‘I don’t like the word ‘cover,’” says Jersey City-based blues singer-guitarist John Hammond regarding his recent Back Porch/ EMI Records release, “Push Comes to Shove.” “When you do a song, you make it your own.”
For more than four decades, that was Hammond’s approach to the music he loved, as he sang songs by Bo Didley, Robert Johnson, Little Walter Jacobs, Junior Wells, Buddy Guy, and dozens of other classic blues and R&B songwriters. But in recent years Hammond has blossomed into a songwriter in his own right.
“Push Comes to Shove,” produced by his wife, Marla, and Philadelphia-based rapper-singer-songwriter guitarist G Love, an avowed Hammond fan, showcases five original Hammond songs. It reveals a side of himself he never really knew existed before. “The last two records I’ve released, I’ve written seven songs, and the record before that was my first song in 44 years,” he says in a phone interview. “For years, I really felt reluctant to try my hand at songwriting. I knew so many great songs, I didn’t feel that was necessarily what I had to do, but my wife has been encouraging me, and I find it isn’t as hard as I thought.” Hammond has been happily married to the Brooklyn-raised Marla for 15 years, and he escaped Hudson Street in Lower Manhattan for more spacious environs in Jersey City 13 years ago. (Also living in Jersey City most of the last two decades is folk singer and impresario Richie Havens.)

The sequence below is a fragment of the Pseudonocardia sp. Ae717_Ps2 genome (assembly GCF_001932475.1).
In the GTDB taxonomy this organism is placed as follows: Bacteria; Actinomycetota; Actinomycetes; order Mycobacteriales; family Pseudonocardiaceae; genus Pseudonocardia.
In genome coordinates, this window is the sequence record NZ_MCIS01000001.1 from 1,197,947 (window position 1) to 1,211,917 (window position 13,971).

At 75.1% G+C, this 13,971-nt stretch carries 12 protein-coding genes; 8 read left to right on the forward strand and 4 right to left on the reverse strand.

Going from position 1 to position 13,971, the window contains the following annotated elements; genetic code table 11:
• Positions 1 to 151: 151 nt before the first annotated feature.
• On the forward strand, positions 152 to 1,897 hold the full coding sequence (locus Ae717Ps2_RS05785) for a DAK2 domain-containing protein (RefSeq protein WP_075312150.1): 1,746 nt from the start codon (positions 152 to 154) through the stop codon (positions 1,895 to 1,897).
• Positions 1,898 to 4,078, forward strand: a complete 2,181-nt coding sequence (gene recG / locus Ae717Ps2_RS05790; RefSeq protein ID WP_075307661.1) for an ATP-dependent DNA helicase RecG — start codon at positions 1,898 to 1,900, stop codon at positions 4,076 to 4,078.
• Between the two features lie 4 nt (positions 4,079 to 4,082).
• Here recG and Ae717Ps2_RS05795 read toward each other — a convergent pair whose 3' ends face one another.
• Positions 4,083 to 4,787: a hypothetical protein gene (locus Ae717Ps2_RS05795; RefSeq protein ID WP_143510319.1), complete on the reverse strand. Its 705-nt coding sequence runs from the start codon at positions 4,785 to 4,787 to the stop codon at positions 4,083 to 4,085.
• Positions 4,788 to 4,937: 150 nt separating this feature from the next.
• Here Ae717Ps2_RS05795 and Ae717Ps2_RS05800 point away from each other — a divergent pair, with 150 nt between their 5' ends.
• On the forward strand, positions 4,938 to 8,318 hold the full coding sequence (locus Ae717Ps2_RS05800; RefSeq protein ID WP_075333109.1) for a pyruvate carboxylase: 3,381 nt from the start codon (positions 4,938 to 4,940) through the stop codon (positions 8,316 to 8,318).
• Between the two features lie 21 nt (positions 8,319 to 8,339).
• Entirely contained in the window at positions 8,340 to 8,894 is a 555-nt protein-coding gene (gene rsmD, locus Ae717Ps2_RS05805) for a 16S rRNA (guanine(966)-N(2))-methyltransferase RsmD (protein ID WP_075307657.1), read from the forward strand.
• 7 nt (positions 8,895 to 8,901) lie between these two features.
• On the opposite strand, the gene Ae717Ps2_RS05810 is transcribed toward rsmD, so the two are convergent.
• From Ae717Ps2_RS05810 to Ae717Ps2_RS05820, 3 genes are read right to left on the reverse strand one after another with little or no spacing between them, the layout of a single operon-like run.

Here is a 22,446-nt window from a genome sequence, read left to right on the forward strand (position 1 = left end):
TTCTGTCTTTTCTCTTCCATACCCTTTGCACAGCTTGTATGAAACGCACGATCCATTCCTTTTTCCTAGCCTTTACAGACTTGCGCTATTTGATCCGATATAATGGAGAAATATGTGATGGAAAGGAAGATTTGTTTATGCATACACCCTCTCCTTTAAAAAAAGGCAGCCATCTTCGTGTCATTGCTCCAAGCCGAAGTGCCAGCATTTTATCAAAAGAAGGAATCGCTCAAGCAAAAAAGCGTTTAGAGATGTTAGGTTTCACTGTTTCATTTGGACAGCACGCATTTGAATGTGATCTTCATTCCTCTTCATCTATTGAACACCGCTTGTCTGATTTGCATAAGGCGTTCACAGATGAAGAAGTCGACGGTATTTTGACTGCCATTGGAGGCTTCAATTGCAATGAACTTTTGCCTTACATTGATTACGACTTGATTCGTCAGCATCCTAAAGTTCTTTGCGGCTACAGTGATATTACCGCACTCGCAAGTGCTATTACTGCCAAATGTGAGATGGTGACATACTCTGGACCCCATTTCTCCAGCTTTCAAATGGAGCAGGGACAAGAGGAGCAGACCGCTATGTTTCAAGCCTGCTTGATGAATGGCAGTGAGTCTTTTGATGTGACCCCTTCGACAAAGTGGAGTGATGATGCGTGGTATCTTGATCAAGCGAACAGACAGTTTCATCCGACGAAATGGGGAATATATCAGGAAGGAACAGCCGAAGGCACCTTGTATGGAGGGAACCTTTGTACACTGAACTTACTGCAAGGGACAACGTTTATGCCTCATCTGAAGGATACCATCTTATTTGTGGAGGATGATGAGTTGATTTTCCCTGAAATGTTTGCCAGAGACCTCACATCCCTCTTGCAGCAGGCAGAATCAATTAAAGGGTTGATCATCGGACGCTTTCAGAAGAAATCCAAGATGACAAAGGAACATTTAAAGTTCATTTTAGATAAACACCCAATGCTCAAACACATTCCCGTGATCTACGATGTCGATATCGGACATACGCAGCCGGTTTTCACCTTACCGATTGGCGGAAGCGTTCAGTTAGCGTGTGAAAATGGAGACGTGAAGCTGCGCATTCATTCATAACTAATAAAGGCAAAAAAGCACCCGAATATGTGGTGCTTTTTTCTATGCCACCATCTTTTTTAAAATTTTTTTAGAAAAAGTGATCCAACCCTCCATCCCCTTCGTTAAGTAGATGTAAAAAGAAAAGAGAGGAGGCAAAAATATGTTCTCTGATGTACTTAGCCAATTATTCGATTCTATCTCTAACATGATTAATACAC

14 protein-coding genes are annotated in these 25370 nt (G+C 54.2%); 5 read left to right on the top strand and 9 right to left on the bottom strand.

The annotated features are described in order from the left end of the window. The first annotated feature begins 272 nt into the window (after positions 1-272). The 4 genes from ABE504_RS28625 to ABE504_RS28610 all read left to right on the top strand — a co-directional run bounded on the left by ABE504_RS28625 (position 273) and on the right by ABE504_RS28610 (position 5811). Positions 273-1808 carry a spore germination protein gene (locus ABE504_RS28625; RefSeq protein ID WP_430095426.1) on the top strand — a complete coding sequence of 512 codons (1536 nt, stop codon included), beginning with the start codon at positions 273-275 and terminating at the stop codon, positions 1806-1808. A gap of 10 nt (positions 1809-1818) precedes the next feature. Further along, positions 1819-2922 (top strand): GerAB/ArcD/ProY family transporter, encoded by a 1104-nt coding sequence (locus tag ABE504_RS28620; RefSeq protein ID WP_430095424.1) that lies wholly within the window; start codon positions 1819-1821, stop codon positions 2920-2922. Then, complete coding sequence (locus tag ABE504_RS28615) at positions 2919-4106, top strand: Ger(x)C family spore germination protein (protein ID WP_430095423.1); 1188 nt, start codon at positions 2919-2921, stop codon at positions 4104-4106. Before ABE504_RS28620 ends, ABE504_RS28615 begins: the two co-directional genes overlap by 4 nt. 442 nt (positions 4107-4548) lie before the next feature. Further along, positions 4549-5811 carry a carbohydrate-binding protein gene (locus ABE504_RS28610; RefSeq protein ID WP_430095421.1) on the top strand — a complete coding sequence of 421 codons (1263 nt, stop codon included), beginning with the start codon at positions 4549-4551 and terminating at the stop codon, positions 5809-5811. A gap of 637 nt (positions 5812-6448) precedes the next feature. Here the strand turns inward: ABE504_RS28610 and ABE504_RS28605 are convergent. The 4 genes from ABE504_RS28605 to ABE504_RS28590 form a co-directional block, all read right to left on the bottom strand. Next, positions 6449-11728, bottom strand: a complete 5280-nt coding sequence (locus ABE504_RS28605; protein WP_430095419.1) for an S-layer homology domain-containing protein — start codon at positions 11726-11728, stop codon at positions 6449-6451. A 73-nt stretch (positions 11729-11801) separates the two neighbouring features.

Hammond, son of the legendary Columbia Records talent scout and impresario John Henry Hammond, began performing professionally in 1962. He doesn’t seem to have lost one iota of his enthusiasm for performing in the last 46 years, a rare thing in the world of folk music, jazz, and blues. I first saw Hammond in the fall of 1980, opening for Muddy Waters Band at the Stanhope House.
John Paul Hammond — his middle name is after Princeton native Paul Robeson, a friend of Hammond’s father — was born Nov. 13, 1942, on Sullivan Street in Greenwich Village. He moved to McDougal Street when he was five, after his parents split up in 1947. Contrary to popular belief, he was not raised by his legendary father.
“I grew up mostly with my mom and my brother, so I saw my dad on occasion. Every now and then I’d hear something or be brought to a recording session, but in terms of his playing stuff out of his collection for me, I can remember only one time, when he knew I was interested in blues and the Robert Johnson stuff in particular. He had a Vocalion 78 of [Johnson’s] ‘Milkcow’s Calf Blues’ that he played for me, which I flipped out over.”